Sunrise and sunset hikes are a wonderful way to greet the day or night. Hiking at these different times of day mixes up your hiking routine and creates memories with friends and family. It also brings unique challenges—timing your hike for sunrise or sunset, hiking in dim light, and watching the show in cooler twilight temperatures. Here are a few tips for enjoying a cozy, colorful view near Seattle:
Be a sleuth. Check the weather forecast (www.weather.gov or www.usairnet.com) for a partly cloudy day with a cloud base above 10,000 feet that will reflect vivid colors. Skyfire is a handy tool for tracking and predicting colorful sunrises and sunsets.
Think insulation, illumination, and nutrition. Warm layers, a hat, and gloves will keep you warm while you’re admiring the view, while a seat pad provides cushion against a cold picnic bench or rigid ground. A flashlight or headlamp will help you hike safely in fading light. Bring a hot drink and a snack to stay warm and savor the experience.
Plan ahead. Look up the sunrise or sunset time. Plan to arrive at your viewpoint at least 15 minutes prior to find a nice viewing spot, set up your blanket or tripod, crack open a thermos of hot tea, and put your layers on.
Consider fall and winter. Air circulation is quicker in fall and winter, clearing out the dust and haze in the atmosphere for more brightly colored sunrises and sunsets. Plus, trails are less crowded and you’ll have more time to sleep before sunrise.
Here are three sunrise hikes from scenic vistas:
- Dege Peak, located in the northeastern corner of Mount Rainier National Park, is an easy-to-follow trail to 360-degree views and the chance to watch a line of summer climbers ascending Mount Rainier. Crash at the White River Campground (late June-Sept.) to ease the early morning wake-up call. (4.1 miles round-trip, 900 feet elevation gain, Mount Rainier National Park-White River Ranger Station)
- Rattlesnake Ledge, located in North Bend, makes a lovely winter sunrise hike when summer crowds are scarce and the Cascade foothills are dusted in snow. Check trail conditions and bring traction devices, like microspikes, if snow is present. (4.1 miles round-trip, 1,200 feet elevation gain, Seattle Public Utilities)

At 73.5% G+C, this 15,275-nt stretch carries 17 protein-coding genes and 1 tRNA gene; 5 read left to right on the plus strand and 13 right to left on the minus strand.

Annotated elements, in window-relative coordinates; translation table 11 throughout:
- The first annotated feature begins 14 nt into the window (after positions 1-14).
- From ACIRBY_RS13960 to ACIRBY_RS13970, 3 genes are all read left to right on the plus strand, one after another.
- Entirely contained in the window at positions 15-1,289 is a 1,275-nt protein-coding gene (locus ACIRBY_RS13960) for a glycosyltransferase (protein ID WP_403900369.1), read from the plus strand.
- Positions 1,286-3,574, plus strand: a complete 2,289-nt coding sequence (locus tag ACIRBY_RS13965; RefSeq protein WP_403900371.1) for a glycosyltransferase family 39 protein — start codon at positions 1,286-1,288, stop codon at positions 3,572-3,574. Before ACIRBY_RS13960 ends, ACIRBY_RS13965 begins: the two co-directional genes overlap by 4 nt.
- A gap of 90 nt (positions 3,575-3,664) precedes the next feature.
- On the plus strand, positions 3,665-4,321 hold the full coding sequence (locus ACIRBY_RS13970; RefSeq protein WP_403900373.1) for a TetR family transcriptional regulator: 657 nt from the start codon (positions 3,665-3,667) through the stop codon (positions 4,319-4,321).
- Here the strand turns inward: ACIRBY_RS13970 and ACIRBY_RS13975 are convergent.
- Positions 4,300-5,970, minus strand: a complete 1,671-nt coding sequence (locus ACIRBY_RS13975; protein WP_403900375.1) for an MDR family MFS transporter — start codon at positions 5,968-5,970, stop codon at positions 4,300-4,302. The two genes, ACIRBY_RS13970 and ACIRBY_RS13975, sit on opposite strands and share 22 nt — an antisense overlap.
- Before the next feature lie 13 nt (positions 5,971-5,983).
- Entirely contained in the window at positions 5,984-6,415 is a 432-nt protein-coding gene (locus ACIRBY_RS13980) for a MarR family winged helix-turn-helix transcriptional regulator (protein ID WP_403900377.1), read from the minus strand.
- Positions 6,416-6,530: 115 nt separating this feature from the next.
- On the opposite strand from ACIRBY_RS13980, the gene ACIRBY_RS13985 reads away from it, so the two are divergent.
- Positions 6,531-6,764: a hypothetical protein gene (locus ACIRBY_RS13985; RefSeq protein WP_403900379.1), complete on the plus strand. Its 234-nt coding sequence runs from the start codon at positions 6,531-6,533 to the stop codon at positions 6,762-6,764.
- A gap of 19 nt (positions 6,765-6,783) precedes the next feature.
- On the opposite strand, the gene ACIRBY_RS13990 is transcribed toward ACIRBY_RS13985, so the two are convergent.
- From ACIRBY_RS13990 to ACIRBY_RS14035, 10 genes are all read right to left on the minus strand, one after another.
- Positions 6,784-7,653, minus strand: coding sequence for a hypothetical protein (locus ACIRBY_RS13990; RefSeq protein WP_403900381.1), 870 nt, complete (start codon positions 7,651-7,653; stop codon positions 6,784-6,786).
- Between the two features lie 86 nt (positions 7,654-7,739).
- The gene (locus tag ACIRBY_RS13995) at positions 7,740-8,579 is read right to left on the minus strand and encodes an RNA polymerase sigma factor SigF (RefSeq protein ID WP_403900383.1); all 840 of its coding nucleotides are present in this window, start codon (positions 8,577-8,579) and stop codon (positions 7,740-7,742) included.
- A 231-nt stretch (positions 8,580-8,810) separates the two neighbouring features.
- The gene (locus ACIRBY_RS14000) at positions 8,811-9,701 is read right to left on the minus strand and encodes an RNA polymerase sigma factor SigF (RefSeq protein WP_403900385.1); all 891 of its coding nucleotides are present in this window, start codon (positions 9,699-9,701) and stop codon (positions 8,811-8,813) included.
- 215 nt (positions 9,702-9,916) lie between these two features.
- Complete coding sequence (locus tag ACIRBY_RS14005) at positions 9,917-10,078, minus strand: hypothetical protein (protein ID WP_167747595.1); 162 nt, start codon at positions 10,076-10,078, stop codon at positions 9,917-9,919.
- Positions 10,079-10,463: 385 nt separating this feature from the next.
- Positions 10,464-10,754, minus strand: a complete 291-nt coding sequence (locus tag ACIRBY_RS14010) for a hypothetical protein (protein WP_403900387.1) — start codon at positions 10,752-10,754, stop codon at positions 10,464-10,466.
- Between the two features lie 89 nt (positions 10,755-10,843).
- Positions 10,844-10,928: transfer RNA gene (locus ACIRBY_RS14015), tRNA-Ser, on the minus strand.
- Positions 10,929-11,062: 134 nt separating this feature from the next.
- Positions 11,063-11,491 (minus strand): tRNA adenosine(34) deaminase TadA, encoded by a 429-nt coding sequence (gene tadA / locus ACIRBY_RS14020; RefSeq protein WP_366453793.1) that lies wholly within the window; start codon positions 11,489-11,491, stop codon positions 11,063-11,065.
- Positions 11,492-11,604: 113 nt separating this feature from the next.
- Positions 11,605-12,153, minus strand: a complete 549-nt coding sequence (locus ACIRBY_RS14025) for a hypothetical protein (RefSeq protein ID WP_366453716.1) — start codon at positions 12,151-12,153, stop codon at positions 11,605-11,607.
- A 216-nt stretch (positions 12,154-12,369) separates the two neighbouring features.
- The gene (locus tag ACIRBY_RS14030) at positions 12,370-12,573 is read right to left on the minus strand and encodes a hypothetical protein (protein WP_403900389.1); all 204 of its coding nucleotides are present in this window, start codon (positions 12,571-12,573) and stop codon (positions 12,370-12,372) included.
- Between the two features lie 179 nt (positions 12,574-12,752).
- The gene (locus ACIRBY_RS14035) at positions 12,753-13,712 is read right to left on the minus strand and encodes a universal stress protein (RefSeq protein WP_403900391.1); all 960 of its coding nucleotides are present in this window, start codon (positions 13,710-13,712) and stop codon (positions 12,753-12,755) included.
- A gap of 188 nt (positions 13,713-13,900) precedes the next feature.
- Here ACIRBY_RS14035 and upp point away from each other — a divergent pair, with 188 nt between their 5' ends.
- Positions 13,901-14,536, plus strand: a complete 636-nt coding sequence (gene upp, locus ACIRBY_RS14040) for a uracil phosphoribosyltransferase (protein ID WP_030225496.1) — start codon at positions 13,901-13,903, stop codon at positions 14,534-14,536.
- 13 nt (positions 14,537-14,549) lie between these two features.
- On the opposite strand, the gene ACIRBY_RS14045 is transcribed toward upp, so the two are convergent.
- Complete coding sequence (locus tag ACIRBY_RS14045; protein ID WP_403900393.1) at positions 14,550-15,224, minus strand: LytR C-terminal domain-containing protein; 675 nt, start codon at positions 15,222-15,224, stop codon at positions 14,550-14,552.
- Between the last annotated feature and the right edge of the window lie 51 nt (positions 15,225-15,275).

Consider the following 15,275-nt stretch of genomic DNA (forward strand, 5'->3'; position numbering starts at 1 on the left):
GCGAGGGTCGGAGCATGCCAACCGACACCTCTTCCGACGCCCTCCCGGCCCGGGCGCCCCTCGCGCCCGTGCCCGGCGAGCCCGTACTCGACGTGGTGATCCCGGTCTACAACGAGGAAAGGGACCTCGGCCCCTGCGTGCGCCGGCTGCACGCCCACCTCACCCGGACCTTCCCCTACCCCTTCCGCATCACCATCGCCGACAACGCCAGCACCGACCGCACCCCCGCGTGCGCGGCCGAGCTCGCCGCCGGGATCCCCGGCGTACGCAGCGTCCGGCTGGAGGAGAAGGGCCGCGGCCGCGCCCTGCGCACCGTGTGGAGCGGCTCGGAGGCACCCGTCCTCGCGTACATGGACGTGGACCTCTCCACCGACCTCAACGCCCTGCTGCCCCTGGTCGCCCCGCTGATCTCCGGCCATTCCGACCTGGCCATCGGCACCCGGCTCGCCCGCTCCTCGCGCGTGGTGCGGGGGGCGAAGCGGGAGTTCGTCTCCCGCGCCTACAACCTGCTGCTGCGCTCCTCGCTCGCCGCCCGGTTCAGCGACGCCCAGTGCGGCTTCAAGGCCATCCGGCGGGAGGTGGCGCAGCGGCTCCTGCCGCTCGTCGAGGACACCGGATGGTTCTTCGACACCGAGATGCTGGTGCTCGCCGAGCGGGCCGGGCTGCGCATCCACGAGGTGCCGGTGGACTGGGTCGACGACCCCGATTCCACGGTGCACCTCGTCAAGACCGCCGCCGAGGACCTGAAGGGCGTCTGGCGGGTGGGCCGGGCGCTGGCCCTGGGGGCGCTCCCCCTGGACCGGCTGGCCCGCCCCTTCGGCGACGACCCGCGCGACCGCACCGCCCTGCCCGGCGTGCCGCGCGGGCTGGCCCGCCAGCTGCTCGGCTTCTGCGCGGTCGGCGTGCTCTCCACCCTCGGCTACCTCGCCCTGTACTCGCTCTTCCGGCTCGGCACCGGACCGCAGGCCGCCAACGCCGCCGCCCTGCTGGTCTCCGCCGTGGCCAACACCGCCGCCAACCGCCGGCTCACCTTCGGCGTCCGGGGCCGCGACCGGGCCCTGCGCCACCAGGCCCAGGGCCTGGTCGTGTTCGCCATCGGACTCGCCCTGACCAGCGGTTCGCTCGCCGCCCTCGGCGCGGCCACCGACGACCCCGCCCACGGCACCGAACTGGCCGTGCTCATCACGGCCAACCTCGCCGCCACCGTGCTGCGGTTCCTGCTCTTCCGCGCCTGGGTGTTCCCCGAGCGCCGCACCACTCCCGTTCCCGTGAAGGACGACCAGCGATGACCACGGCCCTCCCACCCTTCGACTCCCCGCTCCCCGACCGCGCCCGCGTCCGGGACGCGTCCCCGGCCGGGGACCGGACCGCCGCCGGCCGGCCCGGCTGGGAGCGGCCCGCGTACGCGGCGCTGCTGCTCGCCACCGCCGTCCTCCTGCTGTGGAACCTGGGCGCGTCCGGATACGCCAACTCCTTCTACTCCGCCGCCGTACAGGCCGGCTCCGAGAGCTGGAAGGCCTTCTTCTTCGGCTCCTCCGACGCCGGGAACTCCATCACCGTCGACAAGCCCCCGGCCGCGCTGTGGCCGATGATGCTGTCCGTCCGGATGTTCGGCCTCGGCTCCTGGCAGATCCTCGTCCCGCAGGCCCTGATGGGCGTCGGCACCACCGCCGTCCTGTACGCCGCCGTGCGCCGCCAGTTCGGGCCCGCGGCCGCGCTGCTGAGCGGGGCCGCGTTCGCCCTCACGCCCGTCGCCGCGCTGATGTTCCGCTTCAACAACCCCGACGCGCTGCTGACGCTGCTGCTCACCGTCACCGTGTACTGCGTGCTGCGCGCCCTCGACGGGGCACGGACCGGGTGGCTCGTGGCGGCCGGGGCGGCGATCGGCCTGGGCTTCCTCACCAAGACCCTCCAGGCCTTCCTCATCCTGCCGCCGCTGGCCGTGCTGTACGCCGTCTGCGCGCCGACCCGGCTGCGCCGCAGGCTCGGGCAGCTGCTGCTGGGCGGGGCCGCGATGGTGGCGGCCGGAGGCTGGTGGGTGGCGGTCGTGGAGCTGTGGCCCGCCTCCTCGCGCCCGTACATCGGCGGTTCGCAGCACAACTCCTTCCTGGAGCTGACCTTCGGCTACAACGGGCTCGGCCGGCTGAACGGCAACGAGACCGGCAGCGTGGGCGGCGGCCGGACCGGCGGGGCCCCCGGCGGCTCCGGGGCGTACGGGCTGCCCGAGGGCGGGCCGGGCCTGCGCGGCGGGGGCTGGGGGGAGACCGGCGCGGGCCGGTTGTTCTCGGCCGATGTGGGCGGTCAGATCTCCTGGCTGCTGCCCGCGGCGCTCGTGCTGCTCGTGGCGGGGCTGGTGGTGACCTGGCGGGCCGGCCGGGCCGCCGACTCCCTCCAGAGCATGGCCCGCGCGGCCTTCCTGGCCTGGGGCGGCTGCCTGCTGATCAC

- Snoqualmie Falls, located in Snoqualmie, is a classic Seattle destination made even more special by bubblegum pink and pearly blue hues at sunrise. Enjoy the misty view from the Peregrine Viewpoint, then hike to the Lower Falls Viewpoint for an eye level view. (1.4 miles roundtrip, 310 feet elevation gain, Puget Sound Energy)
Here are three sunset hikes with waterfront views:
- Lighthouse Point, located on Fidalgo Island, is a great way to enjoy wide-angle views of Deception Pass and the bridge at sunset. Park at Bowman Bay and follow signs to Lighthouse Point. For a weekend getaway, reserve a campsite at Bowman Bay and explore nearby Rosario Head. (1.8 miles round-trip, 300 feet elevation gain, Deception Pass State Park)
- Meadowdale Beach, located in Edmonds, features beachside views of the Olympics, Puget Sound, and Whidbey Island. Follow a pedestrian tunnel under train tracks to the beach. (Bring waterproof boots, as the tunnel can flood.) The gate to the parking area closes at dusk—plan to hike back after sunset. (2.3 miles round-trip, 425 feet elevation gain, Snohomish County Parks and Recreation)
- Padilla Bay Shore Trail, located in Mount Vernon, is a gently winding trail along Padilla Bay with a sunset backdrop of Mount Erie, Guemes and Lummi Islands, and the snow-capped Cascades. (4.2 miles round-trip, less than 100 feet elevation gain, Padilla Bay National Estuarine Research Reserve)